Some research suggests that marijuana smokers are diagnosed with depression more often than nonsmokers are — particularly regular or heavy marijuana users. However, it doesn't appear that marijuana directly causes depression.
It's likely that the genetic, environmental or other factors that trigger depression also lead to marijuana use. For example, some people may use marijuana as a way to cope with depression symptoms. Heavy users may also appear depressed as a result of the dulling effects of the drug on feelings and emotions.
There are also links between marijuana and other mental health conditions. Marijuana use may trigger schizophrenia or detachment from reality (psychosis) in people who are at higher risk of psychosis. The symptoms of diagnosed psychotic illness and its course may be aggravated if marijuana use continues. There is also some evidence that teenagers who attempt suicide may be more likely to have used marijuana than those who have not made an attempt. As with marijuana use and depression, more research is needed to better understand these associations.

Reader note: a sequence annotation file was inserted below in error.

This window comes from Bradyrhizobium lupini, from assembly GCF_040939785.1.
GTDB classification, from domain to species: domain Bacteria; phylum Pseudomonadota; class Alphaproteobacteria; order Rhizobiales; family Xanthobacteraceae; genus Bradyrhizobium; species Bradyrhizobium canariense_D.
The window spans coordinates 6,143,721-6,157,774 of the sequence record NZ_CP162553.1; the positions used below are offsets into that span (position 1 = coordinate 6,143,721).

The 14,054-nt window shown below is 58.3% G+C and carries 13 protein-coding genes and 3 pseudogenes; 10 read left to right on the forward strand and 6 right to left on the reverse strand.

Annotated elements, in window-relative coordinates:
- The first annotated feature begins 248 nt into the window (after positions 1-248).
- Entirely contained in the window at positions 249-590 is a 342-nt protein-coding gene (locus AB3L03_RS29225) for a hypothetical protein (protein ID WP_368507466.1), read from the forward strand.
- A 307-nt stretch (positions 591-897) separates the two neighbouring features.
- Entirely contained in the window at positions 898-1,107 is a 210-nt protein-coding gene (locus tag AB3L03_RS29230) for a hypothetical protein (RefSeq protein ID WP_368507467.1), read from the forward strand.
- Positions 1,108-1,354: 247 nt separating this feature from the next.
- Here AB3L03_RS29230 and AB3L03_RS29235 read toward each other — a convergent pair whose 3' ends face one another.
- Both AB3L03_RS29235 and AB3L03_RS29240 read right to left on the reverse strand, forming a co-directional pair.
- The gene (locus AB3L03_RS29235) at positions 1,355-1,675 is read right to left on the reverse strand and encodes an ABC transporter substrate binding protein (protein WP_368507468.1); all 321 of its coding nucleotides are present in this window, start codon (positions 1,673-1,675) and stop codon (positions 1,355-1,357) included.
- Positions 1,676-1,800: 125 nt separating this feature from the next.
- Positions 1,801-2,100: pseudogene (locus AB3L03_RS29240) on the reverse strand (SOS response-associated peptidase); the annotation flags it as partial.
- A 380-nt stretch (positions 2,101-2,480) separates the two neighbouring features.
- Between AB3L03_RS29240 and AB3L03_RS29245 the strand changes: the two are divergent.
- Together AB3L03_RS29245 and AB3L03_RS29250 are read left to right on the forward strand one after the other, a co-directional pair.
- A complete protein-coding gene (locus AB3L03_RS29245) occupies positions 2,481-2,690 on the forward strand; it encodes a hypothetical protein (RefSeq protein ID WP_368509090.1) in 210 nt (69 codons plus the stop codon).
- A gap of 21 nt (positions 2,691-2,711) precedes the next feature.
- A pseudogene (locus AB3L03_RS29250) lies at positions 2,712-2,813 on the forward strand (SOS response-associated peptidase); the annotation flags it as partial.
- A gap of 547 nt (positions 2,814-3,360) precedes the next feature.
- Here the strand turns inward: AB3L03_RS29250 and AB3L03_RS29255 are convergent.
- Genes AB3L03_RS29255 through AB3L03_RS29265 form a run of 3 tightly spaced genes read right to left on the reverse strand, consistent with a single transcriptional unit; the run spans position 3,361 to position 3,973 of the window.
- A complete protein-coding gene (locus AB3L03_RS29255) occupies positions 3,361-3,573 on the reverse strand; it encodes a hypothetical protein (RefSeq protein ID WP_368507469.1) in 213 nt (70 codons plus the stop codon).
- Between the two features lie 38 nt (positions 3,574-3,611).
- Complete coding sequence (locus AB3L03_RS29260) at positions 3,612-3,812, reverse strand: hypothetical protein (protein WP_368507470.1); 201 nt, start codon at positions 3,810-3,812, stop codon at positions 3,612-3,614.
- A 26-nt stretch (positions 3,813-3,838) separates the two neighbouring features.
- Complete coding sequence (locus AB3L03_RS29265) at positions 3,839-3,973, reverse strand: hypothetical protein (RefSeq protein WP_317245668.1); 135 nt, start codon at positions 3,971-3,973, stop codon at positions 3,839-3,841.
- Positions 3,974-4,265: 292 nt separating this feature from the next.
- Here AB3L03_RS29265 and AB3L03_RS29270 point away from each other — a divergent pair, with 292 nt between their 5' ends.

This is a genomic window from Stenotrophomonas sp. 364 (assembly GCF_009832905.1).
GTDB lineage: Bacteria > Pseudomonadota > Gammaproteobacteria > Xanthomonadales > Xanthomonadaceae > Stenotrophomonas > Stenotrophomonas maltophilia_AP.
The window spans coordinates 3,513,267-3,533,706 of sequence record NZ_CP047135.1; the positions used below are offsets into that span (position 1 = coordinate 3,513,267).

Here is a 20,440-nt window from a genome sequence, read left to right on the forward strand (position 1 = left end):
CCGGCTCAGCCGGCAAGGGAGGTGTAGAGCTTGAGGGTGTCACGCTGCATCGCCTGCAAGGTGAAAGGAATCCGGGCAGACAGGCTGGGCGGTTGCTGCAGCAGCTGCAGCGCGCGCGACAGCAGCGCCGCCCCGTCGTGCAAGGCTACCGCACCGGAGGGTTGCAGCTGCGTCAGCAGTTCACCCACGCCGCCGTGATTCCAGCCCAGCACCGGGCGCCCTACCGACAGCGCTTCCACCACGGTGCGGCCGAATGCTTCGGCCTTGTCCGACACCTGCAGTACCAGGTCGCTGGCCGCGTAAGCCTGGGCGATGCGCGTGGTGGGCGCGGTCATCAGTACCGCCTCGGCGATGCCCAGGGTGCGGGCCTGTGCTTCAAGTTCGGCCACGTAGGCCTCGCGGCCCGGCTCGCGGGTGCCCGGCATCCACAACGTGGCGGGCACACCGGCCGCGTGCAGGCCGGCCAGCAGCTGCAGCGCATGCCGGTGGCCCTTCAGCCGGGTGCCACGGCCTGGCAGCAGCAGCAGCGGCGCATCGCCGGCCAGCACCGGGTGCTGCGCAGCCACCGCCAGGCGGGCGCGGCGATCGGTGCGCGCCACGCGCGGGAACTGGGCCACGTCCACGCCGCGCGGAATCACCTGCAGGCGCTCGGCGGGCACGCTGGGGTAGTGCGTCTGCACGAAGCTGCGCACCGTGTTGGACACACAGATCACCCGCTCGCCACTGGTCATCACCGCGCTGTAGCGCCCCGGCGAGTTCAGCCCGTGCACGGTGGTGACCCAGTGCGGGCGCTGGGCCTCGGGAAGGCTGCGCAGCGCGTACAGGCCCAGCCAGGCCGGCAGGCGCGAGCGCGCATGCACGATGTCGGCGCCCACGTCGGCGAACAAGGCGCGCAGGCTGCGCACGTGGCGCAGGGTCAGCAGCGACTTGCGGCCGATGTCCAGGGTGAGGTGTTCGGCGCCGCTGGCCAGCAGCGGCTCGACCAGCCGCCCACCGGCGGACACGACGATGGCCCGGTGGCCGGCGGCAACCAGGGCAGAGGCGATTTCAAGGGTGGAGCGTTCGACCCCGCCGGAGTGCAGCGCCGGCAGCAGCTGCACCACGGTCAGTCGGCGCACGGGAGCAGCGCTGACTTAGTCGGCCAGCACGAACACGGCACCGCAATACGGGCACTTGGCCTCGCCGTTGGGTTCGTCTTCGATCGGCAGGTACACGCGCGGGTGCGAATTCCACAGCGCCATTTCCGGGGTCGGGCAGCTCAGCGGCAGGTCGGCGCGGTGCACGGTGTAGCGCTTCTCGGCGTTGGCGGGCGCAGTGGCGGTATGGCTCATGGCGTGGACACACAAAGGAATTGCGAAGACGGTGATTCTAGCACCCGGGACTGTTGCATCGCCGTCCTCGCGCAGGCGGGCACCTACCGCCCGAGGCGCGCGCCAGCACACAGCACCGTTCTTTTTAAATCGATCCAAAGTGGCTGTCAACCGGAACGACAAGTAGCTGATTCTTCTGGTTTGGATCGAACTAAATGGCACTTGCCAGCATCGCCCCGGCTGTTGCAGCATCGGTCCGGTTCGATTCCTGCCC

The bottom line: Marijuana use and depression accompany each other more often than you might expect by chance, but there's no clear evidence that marijuana directly causes depression.